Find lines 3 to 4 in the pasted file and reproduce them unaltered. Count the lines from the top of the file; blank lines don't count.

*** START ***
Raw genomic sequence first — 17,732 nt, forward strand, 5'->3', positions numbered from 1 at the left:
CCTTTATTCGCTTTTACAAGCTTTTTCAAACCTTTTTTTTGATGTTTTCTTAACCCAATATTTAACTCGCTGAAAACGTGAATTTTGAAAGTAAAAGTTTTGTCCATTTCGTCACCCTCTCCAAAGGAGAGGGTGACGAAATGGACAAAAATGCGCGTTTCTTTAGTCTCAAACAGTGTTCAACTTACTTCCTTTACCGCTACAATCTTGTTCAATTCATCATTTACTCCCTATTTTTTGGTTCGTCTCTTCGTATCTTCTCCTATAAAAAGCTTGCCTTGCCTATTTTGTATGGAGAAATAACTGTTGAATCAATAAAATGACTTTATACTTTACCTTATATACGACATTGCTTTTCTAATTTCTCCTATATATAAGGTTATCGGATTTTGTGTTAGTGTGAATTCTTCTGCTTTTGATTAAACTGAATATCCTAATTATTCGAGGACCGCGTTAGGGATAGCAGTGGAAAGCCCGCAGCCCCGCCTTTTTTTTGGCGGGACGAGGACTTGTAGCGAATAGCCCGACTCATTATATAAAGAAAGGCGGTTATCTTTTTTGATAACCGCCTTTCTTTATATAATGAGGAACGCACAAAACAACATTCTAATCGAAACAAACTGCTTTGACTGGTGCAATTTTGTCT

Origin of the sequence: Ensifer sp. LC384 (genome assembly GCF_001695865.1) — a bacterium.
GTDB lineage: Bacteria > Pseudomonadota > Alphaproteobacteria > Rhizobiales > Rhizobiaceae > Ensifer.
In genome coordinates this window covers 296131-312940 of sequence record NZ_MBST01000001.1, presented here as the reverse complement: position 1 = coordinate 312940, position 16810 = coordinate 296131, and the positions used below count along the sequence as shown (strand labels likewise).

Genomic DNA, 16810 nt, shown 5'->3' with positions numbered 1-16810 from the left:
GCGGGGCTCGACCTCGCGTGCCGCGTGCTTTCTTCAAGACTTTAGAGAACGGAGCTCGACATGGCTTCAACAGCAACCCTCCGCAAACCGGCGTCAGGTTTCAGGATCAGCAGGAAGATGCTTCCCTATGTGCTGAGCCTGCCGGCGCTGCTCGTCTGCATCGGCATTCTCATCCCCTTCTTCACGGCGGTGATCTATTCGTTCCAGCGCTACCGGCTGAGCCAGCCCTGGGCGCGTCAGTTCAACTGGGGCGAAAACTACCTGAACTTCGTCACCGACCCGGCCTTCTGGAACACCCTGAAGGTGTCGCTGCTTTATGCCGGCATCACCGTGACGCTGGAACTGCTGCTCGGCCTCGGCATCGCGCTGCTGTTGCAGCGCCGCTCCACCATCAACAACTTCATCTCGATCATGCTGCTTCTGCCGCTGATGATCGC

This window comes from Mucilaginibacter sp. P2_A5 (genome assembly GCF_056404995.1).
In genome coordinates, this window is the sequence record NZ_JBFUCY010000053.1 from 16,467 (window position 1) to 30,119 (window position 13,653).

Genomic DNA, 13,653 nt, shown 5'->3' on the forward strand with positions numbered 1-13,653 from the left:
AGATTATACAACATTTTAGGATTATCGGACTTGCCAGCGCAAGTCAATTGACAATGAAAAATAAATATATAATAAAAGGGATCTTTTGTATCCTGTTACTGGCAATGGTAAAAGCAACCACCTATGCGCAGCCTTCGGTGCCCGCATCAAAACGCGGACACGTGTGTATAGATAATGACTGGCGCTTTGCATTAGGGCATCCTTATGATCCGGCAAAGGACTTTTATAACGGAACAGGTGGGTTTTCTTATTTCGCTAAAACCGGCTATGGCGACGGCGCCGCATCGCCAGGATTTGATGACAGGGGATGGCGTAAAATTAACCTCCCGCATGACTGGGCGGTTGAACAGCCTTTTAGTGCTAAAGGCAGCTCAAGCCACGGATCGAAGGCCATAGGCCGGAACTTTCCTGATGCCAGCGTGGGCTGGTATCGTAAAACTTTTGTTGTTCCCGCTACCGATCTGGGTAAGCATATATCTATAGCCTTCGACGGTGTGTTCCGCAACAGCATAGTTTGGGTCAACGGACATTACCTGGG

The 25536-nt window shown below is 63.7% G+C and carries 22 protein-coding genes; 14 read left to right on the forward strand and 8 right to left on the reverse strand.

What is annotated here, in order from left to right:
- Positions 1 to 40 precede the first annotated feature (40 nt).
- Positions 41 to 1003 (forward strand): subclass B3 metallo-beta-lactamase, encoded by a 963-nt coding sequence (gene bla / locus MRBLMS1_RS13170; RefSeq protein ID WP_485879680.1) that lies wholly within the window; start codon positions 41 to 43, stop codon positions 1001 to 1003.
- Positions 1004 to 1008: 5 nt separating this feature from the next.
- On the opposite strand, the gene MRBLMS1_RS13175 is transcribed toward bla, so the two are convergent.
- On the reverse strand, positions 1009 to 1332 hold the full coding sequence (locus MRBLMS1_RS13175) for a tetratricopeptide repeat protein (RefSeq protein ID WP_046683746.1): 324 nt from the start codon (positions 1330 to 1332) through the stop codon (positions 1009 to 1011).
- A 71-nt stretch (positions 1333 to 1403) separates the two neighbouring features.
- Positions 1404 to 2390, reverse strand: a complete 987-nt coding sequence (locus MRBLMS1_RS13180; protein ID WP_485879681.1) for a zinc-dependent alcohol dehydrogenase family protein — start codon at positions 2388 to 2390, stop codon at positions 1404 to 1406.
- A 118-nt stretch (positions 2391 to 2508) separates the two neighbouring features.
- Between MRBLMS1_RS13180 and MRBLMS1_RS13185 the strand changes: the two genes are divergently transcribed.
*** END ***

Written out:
Origin of the sequence: Ensifer sp. LC384 (genome assembly GCF_001695865.1) — a bacterium.
GTDB lineage: Bacteria > Pseudomonadota > Alphaproteobacteria > Rhizobiales > Rhizobiaceae > Ensifer.